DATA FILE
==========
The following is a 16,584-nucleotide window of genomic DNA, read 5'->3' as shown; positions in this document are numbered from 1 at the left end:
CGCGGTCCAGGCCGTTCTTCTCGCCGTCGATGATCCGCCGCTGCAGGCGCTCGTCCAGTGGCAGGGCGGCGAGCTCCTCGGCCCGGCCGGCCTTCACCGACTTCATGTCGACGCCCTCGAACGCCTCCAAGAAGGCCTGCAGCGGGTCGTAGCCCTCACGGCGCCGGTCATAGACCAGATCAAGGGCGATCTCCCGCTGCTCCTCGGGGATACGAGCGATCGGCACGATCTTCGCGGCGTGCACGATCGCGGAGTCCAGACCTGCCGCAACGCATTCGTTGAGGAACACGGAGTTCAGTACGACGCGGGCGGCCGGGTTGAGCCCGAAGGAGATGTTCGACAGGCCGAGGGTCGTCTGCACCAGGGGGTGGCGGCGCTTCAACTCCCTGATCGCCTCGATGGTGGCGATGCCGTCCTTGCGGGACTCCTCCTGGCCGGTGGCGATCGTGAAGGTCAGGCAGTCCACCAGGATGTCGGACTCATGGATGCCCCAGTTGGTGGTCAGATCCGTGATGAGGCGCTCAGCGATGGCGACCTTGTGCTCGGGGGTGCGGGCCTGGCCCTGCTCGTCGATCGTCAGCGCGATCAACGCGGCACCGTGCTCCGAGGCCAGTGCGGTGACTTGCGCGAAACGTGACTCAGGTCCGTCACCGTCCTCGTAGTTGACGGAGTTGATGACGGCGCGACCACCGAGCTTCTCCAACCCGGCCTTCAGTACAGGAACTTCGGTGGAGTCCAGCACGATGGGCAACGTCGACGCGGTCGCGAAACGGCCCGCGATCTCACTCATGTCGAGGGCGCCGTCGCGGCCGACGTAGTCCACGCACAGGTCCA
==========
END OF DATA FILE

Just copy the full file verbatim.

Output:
The following is a 16,584-nucleotide window of genomic DNA, read 5'->3' as shown; positions in this document are numbered from 1 at the left end:
CGCGGTCCAGGCCGTTCTTCTCGCCGTCGATGATCCGCCGCTGCAGGCGCTCGTCCAGTGGCAGGGCGGCGAGCTCCTCGGCCCGGCCGGCCTTCACCGACTTCATGTCGACGCCCTCGAACGCCTCCAAGAAGGCCTGCAGCGGGTCGTAGCCCTCACGGCGCCGGTCATAGACCAGATCAAGGGCGATCTCCCGCTGCTCCTCGGGGATACGAGCGATCGGCACGATCTTCGCGGCGTGCACGATCGCGGAGTCCAGACCTGCCGCAACGCATTCGTTGAGGAACACGGAGTTCAGTACGACGCGGGCGGCCGGGTTGAGCCCGAAGGAGATGTTCGACAGGCCGAGGGTCGTCTGCACCAGGGGGTGGCGGCGCTTCAACTCCCTGATCGCCTCGATGGTGGCGATGCCGTCCTTGCGGGACTCCTCCTGGCCGGTGGCGATCGTGAAGGTCAGGCAGTCCACCAGGATGTCGGACTCATGGATGCCCCAGTTGGTGGTCAGATCCGTGATGAGGCGCTCAGCGATGGCGACCTTGTGCTCGGGGGTGCGGGCCTGGCCCTGCTCGTCGATCGTCAGCGCGATCAACGCGGCACCGTGCTCCGAGGCCAGTGCGGTGACTTGCGCGAAACGTGACTCAGGTCCGTCACCGTCCTCGTAGTTGACGGAGTTGATGACGGCGCGACCACCGAGCTTCTCCAACCCGGCCTTCAGTACAGGAACTTCGGTGGAGTCCAGCACGATGGGCAACGTCGACGCGGTCGCGAAACGGCCCGCGATCTCACTCATGTCGAGGGCGCCGTCGCGGCCGACGTAGTCCACGCACAGGTCCA